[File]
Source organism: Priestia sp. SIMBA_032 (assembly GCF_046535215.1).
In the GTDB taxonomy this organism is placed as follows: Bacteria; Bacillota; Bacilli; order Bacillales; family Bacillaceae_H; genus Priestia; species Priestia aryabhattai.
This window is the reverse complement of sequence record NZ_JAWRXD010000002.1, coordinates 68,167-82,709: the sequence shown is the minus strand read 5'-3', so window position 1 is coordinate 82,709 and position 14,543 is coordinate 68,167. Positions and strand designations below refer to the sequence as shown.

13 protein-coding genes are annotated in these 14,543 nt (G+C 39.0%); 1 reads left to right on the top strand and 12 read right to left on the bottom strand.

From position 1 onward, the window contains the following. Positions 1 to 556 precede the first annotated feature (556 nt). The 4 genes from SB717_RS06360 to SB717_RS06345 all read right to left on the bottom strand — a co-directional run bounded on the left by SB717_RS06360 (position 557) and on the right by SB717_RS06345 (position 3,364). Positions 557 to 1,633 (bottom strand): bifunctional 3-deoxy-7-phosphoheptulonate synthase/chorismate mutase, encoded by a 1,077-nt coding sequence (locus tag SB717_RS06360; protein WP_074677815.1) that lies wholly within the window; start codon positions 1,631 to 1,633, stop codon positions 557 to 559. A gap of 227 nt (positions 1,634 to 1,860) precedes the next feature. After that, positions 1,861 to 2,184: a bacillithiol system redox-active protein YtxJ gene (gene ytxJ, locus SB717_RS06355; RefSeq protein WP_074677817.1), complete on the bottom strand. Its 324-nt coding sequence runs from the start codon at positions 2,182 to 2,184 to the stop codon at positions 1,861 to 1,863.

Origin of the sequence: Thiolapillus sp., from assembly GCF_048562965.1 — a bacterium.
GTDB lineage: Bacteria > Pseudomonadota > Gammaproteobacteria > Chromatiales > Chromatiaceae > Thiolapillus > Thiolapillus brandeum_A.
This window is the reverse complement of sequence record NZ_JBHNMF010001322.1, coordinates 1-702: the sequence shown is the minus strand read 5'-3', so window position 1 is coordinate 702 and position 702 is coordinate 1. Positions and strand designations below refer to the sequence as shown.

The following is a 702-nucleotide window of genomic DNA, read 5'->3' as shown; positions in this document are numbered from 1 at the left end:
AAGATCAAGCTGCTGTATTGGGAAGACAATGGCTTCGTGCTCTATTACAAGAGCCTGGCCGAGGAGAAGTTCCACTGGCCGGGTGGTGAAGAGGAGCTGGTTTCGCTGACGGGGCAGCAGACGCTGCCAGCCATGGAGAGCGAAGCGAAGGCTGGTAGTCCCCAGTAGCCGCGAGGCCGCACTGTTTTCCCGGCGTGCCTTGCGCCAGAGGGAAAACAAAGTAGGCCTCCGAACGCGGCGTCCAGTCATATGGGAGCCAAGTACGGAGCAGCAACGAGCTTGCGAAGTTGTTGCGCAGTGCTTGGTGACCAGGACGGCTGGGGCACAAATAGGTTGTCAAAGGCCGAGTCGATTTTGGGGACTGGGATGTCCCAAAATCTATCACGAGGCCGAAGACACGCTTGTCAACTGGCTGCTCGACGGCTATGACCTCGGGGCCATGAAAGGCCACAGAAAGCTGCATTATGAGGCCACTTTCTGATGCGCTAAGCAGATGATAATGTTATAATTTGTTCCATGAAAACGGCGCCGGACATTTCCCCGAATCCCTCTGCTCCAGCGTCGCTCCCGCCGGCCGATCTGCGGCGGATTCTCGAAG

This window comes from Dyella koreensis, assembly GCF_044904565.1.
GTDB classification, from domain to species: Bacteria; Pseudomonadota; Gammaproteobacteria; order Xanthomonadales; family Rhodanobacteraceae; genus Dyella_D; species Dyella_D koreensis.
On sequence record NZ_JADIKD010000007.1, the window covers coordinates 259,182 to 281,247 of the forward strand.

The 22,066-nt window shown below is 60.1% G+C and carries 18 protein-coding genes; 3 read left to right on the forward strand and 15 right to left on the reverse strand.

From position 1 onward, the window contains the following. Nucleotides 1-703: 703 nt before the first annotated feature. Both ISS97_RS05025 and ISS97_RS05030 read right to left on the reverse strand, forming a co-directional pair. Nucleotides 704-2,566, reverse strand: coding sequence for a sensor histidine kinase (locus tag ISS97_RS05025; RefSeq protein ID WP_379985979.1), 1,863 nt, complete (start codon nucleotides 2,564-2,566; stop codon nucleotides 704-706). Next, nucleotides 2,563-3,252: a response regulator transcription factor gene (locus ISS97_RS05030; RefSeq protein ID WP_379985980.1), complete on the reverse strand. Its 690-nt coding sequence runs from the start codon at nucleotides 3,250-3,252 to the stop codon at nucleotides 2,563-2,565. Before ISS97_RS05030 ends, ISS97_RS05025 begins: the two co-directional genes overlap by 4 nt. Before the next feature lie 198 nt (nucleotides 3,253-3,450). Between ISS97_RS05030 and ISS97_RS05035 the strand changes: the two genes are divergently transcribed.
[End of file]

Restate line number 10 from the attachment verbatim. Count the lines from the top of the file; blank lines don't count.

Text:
AAGATCAAGCTGCTGTATTGGGAAGACAATGGCTTCGTGCTCTATTACAAGAGCCTGGCCGAGGAGAAGTTCCACTGGCCGGGTGGTGAAGAGGAGCTGGTTTCGCTGACGGGGCAGCAGACGCTGCCAGCCATGGAGAGCGAAGCGAAGGCTGGTAGTCCCCAGTAGCCGCGAGGCCGCACTGTTTTCCCGGCGTGCCTTGCGCCAGAGGGAAAACAAAGTAGGCCTCCGAACGCGGCGTCCAGTCATATGGGAGCCAAGTACGGAGCAGCAACGAGCTTGCGAAGTTGTTGCGCAGTGCTTGGTGACCAGGACGGCTGGGGCACAAATAGGTTGTCAAAGGCCGAGTCGATTTTGGGGACTGGGATGTCCCAAAATCTATCACGAGGCCGAAGACACGCTTGTCAACTGGCTGCTCGACGGCTATGACCTCGGGGCCATGAAAGGCCACAGAAAGCTGCATTATGAGGCCACTTTCTGATGCGCTAAGCAGATGATAATGTTATAATTTGTTCCATGAAAACGGCGCCGGACATTTCCCCGAATCCCTCTGCTCCAGCGTCGCTCCCGCCGGCCGATCTGCGGCGGATTCTCGAAG